Let-Your-Blog-GoPerhaps the fastest way to let your blog go is to stop posting to it. It can happen for many reasons whether it be your life getting busy, suffering from a bout of bloggers block or becoming distracted by another project.

Most bloggers go through one or all of these issues at one point or another and as a result posting frequency can drop, if not stall completely.


The solution is pretty obvious – if you want a vibrant blog – you do need to post to it.

While your archives might contain a lot of great content and people will find them via search engines – if you’re wanting to grow your blog you will only be able to do that if you add fresh content on a regular basis.

I know it’s not easy – all successful bloggers go through patches where it’s challenging to keep things rolling – however if you put your mind to it you can definitely get things back on track. It is never too late to get your blog rolling again!

9 Tips to Get Posting Frequency Higher On Your Blog:

1. Set Goals and Deadlines – If you’ve let your blog go through lack of posting – set yourself some goals this week to pull yourself out of your rut. Don’t be too ambitious – but set yourself some achievable goals to get yourself going again. Perhaps your goal will be simply to post once this next week. The week after ramp it up to twice, the week after aim for three times….

2. Try Something New – one of the tactics that I find most helpful in getting my posting frequency back up is to try something new on my blog. Whether it be tackling a topic I’ve not looked at before, starting some kind of project or competition, starting a series of posts or writing in a different style or voice – sometimes doing something ‘new’ can not only give you energy but your readers also.

3. If you’re suffering from Bloggers Block – I’ve written a series of posts on how to battle bloggers block and have compiled it all into one page here. One of the tips in that series is to try a new blogging environment. I regularly get out of the house to do some blogging (cafes are my favorite place) but really any change can be helpful. If you’re not able to actually take your computer out of the house (you don’t have a laptop) then grab a notebook and head out with that to brainstorm topics, write or do some planning of your blog.

4. If you’re simply feeling apathy towards Blogging – I’ve written a post on Declaring War on Blogger Apathy which has a few practical suggestions on how to get through that challenge. One thing that I mention in that post is to try writing shorter posts. I find that sometimes I get quite uninspired if I set myself the task to write a long post. It all can seem a little overwhelming and a little too much like hard work. So why not break down the topic into something more bite sized? I find that when I do this I can get a post written quite quickly and also find that readers sometimes appreciate something a little more focused and able to be read quickly.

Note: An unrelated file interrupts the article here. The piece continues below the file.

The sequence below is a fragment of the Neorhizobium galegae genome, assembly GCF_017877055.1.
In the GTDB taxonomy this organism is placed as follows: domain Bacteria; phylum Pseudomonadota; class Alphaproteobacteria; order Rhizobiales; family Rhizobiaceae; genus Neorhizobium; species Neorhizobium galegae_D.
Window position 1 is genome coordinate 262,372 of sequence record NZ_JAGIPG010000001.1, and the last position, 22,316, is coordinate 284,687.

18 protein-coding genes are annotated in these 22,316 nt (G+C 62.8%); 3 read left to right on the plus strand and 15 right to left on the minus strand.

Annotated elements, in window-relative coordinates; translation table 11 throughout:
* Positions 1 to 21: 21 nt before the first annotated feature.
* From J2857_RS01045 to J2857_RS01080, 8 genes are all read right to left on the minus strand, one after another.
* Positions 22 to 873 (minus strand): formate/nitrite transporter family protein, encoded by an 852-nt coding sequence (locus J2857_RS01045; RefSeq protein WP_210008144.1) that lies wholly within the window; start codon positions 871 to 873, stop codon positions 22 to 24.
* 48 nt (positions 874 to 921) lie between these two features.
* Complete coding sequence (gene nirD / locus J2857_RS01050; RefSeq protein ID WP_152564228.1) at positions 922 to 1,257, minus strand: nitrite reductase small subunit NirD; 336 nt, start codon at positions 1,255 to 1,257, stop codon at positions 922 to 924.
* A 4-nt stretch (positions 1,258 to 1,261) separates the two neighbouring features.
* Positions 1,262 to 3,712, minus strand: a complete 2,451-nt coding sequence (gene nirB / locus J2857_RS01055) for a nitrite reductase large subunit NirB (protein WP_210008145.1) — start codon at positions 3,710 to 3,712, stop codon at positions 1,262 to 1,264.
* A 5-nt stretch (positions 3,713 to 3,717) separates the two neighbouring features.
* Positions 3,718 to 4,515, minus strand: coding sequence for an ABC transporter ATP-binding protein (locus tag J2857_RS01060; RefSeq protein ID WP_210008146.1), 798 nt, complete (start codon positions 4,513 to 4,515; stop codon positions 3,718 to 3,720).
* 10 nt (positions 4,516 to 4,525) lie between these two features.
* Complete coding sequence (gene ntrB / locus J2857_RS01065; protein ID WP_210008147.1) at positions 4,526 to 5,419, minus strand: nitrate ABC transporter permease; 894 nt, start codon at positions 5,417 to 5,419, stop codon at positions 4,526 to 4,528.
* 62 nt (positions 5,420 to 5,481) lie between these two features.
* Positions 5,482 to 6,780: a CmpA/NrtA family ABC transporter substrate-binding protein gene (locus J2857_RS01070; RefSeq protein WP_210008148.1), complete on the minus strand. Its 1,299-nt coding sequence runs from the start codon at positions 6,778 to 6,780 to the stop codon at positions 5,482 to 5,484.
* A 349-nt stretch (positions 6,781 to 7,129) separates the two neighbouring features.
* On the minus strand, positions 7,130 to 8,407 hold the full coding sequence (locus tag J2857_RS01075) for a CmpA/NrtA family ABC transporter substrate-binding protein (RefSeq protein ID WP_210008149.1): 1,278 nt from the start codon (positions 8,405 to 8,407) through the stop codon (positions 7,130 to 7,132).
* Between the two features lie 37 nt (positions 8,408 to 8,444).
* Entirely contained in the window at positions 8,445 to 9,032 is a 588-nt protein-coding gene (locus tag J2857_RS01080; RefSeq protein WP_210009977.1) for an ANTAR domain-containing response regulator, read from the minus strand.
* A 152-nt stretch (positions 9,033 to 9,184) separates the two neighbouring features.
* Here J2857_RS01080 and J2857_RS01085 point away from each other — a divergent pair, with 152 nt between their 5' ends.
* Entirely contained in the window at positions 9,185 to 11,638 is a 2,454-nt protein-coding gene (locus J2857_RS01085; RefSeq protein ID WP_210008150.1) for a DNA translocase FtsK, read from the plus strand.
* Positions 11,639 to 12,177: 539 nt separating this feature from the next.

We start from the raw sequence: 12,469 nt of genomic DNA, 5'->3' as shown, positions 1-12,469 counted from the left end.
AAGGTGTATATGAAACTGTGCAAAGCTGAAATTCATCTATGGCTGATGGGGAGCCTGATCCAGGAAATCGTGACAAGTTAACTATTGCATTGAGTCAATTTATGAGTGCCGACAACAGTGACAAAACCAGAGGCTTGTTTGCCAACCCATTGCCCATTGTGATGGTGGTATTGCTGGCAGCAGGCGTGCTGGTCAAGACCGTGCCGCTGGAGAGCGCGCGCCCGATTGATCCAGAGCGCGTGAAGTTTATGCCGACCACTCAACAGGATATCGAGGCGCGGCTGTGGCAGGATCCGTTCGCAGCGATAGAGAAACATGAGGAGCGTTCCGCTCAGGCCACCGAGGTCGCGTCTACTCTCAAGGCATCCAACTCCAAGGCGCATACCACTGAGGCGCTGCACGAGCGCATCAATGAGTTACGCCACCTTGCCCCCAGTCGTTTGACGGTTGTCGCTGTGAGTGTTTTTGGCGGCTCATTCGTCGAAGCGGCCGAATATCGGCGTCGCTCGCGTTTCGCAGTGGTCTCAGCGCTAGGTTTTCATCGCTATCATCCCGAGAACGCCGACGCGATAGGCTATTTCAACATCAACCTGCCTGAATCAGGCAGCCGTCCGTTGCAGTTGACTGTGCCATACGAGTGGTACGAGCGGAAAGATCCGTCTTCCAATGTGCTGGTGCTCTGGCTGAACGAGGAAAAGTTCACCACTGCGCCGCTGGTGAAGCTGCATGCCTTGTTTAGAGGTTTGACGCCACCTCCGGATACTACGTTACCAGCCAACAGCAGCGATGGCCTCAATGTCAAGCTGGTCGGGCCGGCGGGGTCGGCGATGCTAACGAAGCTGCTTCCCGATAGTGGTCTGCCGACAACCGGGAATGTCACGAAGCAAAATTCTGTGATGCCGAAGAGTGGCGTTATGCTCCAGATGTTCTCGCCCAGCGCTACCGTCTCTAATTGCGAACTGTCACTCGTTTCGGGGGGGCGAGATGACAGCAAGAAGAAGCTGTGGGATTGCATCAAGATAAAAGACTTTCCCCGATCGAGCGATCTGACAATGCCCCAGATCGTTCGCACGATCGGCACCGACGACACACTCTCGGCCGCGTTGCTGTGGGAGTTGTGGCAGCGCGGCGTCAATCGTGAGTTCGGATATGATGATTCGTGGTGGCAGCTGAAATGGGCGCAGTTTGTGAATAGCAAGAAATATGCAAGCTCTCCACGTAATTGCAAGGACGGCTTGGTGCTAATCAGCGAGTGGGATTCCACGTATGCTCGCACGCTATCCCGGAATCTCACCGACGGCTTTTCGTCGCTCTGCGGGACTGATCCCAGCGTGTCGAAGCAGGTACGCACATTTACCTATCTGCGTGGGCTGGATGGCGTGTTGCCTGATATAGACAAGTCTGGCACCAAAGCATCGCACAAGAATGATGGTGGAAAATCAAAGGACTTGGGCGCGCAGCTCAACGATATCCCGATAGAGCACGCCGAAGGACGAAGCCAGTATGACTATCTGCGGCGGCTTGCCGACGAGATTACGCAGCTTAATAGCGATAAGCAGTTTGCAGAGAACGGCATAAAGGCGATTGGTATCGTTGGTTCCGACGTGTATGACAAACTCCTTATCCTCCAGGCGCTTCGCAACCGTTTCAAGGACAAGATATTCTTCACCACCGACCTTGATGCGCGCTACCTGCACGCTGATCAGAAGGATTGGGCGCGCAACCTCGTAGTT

5. Develop a Points System – Last year I posted about a points system that one blogger developed to keep their blogging moving along. While it might not be perfect for you – I like the idea of it and it can easily be adapted to suit your situation.

6. Set Rewards – some people respond well to rewards and incentives (I know I do). Once you’ve set some goals or made your points system – set yourself a few rewards that you’ll give yourself when you reach certain milestones.

7. Find a Blog Buddy – I mention in a couple of the links above about how I find it motivating to work with another person in my blogging. Share your goals with another blogger (or non blogger if you want) and ask them to keep you accountable to them. If you’re looking for a blog buddy you might even like to ‘advertise’ for one in the comments below this post. Pair up with another ProBlogger reader for a week or two and see what you could achieve together.

8. Repurpose Something from Your Daily Life as a Post – a few weeks ago I shared how one great way to come up with new content is to look at something you already do in your daily life and work out how to capture it and repurpose it as a post. Video yourself doing something, record a conversation, use an email interaction etc. So many things that you do each day are potential content for your blog – the key is to be aware of them and find a way to collect and use them.

9. Start Blogging

OK – I could talk about how to get yourself going for paragraphs and paragraphs – but in doing so I’m probably just distracting you from the task at hand. So now it’s time to go and do it. Step away from the distractions that might be stopping you from blogging and go and do it. Go on – I know you can!!!